16 May Rwanda Investors Plan 10 Megawatts Solar Plant in Kayonza
A new solar power plant in Kayonza District is to add 10 megawatts to the national electricity grid in the next 21 months, the government and the investors announced yesterday.
The plant will be built and managed by GoldSol II, a consortium between TMM Renewables, a South Africa-based company, Gesto Energy Africa based in Malta and 3E Power Solar, a local firm.
Construction will cost about $30 million (about Rwf20 billion), and electricity production will begin 21 months from now, according to agreements government signed with the investors yesterday.
“We are encouraged by the Government of Rwanda through its economic, privatisation and energy development policy that encourages and supports private initiatives and investments in the construction and development of electricity generating plants” Nuno Nóbrega, the managing director of TM Renewables said.
“The GoldSol consortium has a track record of investments in Africa that exceeds $800 million. We need to commission this project as soon as possible so we can focus on additional renewable energy projects in Rwanda.
In December 2013, the government announced the GoldSol II had won a tender for the 10 MW solar tender, and by signing the agreement yesterday, both parties (government and the investors) agreed to push for the realisation of the plant within the specified deadline in order to compliment the current energy production by the Water, Energy and Water Sanitation Authority (EWSA).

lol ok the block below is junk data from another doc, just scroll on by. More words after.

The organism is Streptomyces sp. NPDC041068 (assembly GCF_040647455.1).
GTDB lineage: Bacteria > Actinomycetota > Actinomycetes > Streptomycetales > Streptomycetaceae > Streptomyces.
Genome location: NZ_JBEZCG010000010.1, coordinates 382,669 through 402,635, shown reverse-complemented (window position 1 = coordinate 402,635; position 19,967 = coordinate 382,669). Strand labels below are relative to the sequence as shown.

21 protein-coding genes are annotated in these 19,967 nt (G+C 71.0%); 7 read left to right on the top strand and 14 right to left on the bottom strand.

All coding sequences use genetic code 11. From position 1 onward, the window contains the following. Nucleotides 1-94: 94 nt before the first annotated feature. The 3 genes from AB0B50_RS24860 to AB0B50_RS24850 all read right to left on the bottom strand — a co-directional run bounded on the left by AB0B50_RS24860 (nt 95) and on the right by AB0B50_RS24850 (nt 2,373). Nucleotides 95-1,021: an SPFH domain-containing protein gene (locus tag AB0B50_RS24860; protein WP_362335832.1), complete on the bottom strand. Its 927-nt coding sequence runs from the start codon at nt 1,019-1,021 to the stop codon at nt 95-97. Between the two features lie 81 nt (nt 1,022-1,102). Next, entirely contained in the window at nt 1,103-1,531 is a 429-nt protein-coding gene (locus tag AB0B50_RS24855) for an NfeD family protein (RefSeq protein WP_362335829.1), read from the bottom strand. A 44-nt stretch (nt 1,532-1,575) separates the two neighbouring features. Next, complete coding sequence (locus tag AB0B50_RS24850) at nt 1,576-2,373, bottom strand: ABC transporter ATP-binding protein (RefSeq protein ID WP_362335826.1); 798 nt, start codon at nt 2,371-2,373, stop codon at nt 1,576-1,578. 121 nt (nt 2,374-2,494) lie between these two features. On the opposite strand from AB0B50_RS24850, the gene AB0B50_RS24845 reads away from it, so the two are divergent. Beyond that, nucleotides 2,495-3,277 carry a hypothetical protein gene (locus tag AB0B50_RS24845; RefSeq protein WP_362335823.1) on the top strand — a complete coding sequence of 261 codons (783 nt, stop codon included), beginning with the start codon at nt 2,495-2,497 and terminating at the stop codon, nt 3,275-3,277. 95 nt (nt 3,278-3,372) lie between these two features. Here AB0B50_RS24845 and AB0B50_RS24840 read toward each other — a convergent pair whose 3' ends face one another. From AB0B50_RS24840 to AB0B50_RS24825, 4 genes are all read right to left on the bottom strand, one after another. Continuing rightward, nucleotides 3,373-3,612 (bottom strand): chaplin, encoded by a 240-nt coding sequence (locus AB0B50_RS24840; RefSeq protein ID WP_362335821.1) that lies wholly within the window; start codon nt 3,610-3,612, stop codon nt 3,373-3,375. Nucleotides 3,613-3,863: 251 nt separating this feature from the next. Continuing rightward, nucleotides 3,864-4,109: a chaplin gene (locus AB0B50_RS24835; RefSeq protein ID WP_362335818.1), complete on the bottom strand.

“As per the agreement, EWSA will be buying electricity from GoldSol at a cost of Rwf120 per kWh. We are pushing for more green energy projects such as solar, hydro and geothermal. We are looking forward to this project and the government encourages more investors in large or micro projects, “Ntare Karitanyi, the Director General of EWSA, said.
“This is going to be possibly the largest solar power plant in East Africa, Ten megawatts are substantial and it is strategic that the plant will be constructed in Eastern Province, which currently has a low supply of electricity.”
The Kayonza plant is the second large-scale solar plant after another 8.5 MW which is under construction in Rwamagana District, Eastern Province, by a joint investment of Dutch Scatec Solar and Norwegian Gigawatt Global Cooperatief.
“Access to energy brings various benefits at a relatively lower cost. For example, as rural households across Rwanda start using solar powered lights instead of kerosene lamps, we see a number of socio-economic, health and environment benefits “, Emma Francoise Isumbingado, the state minister for energy and water said after the signing.
The government is eager to invest more steadily in renewable energy, and set an objective to increase power production by five-fold from 120 megawatts to 563 megawatts by 2017.
Ongoing power projects include a combined 200 megawatts from methane gas, as well as the development of nine micro hydropower plants.
Hydropower accounts for 59 per cent of the electricity produced in Rwanda while the rest is from fossil fuels.